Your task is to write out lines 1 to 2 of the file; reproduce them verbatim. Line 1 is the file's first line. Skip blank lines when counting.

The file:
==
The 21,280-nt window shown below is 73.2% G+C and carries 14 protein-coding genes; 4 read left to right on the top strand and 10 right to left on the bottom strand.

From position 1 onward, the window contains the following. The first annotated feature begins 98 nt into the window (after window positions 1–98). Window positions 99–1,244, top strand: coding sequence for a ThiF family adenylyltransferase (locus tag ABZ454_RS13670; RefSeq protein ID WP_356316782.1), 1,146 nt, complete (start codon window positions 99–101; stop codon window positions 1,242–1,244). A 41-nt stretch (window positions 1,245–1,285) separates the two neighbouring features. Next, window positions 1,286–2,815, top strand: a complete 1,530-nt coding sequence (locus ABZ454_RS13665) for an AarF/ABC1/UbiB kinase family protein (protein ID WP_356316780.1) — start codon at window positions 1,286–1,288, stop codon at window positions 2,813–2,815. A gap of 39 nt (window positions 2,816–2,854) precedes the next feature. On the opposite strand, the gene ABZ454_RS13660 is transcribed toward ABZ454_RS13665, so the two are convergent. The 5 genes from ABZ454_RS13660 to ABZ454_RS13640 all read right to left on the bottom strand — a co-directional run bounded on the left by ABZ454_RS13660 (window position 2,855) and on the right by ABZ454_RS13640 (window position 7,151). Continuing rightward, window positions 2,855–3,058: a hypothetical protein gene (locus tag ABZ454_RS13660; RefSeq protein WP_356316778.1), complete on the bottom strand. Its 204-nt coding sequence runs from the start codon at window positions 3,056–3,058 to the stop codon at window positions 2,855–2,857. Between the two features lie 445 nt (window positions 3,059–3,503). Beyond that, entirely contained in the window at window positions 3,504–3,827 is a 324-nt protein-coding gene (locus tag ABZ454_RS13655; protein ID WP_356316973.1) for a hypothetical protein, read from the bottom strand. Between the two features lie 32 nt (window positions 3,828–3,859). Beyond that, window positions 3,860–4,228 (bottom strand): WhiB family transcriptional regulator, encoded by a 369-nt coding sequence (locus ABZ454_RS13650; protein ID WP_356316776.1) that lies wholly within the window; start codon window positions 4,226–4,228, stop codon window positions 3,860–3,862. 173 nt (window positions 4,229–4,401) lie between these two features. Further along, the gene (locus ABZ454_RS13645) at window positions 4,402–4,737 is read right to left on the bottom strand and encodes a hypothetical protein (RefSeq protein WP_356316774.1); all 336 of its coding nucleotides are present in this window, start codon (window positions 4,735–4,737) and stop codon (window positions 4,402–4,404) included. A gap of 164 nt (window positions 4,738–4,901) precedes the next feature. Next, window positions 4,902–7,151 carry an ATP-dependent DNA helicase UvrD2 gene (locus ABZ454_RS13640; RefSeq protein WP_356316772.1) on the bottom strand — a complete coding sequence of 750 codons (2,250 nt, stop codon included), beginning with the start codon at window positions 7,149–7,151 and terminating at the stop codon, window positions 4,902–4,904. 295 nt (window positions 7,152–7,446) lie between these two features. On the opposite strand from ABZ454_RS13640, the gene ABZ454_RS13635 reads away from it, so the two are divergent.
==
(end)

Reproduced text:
The 21,280-nt window shown below is 73.2% G+C and carries 14 protein-coding genes; 4 read left to right on the top strand and 10 right to left on the bottom strand.

From position 1 onward, the window contains the following. The first annotated feature begins 98 nt into the window (after window positions 1–98). Window positions 99–1,244, top strand: coding sequence for a ThiF family adenylyltransferase (locus tag ABZ454_RS13670; RefSeq protein ID WP_356316782.1), 1,146 nt, complete (start codon window positions 99–101; stop codon window positions 1,242–1,244). A 41-nt stretch (window positions 1,245–1,285) separates the two neighbouring features. Next, window positions 1,286–2,815, top strand: a complete 1,530-nt coding sequence (locus ABZ454_RS13665) for an AarF/ABC1/UbiB kinase family protein (protein ID WP_356316780.1) — start codon at window positions 1,286–1,288, stop codon at window positions 2,813–2,815. A gap of 39 nt (window positions 2,816–2,854) precedes the next feature. On the opposite strand, the gene ABZ454_RS13660 is transcribed toward ABZ454_RS13665, so the two are convergent. The 5 genes from ABZ454_RS13660 to ABZ454_RS13640 all read right to left on the bottom strand — a co-directional run bounded on the left by ABZ454_RS13660 (window position 2,855) and on the right by ABZ454_RS13640 (window position 7,151). Continuing rightward, window positions 2,855–3,058: a hypothetical protein gene (locus tag ABZ454_RS13660; RefSeq protein WP_356316778.1), complete on the bottom strand. Its 204-nt coding sequence runs from the start codon at window positions 3,056–3,058 to the stop codon at window positions 2,855–2,857. Between the two features lie 445 nt (window positions 3,059–3,503). Beyond that, entirely contained in the window at window positions 3,504–3,827 is a 324-nt protein-coding gene (locus tag ABZ454_RS13655; protein ID WP_356316973.1) for a hypothetical protein, read from the bottom strand. Between the two features lie 32 nt (window positions 3,828–3,859). Beyond that, window positions 3,860–4,228 (bottom strand): WhiB family transcriptional regulator, encoded by a 369-nt coding sequence (locus ABZ454_RS13650; protein ID WP_356316776.1) that lies wholly within the window; start codon window positions 4,226–4,228, stop codon window positions 3,860–3,862. 173 nt (window positions 4,229–4,401) lie between these two features. Further along, the gene (locus ABZ454_RS13645) at window positions 4,402–4,737 is read right to left on the bottom strand and encodes a hypothetical protein (RefSeq protein WP_356316774.1); all 336 of its coding nucleotides are present in this window, start codon (window positions 4,735–4,737) and stop codon (window positions 4,402–4,404) included. A gap of 164 nt (window positions 4,738–4,901) precedes the next feature. Next, window positions 4,902–7,151 carry an ATP-dependent DNA helicase UvrD2 gene (locus ABZ454_RS13640; RefSeq protein WP_356316772.1) on the bottom strand — a complete coding sequence of 750 codons (2,250 nt, stop codon included), beginning with the start codon at window positions 7,149–7,151 and terminating at the stop codon, window positions 4,902–4,904. 295 nt (window positions 7,152–7,446) lie between these two features. On the opposite strand from ABZ454_RS13640, the gene ABZ454_RS13635 reads away from it, so the two are divergent.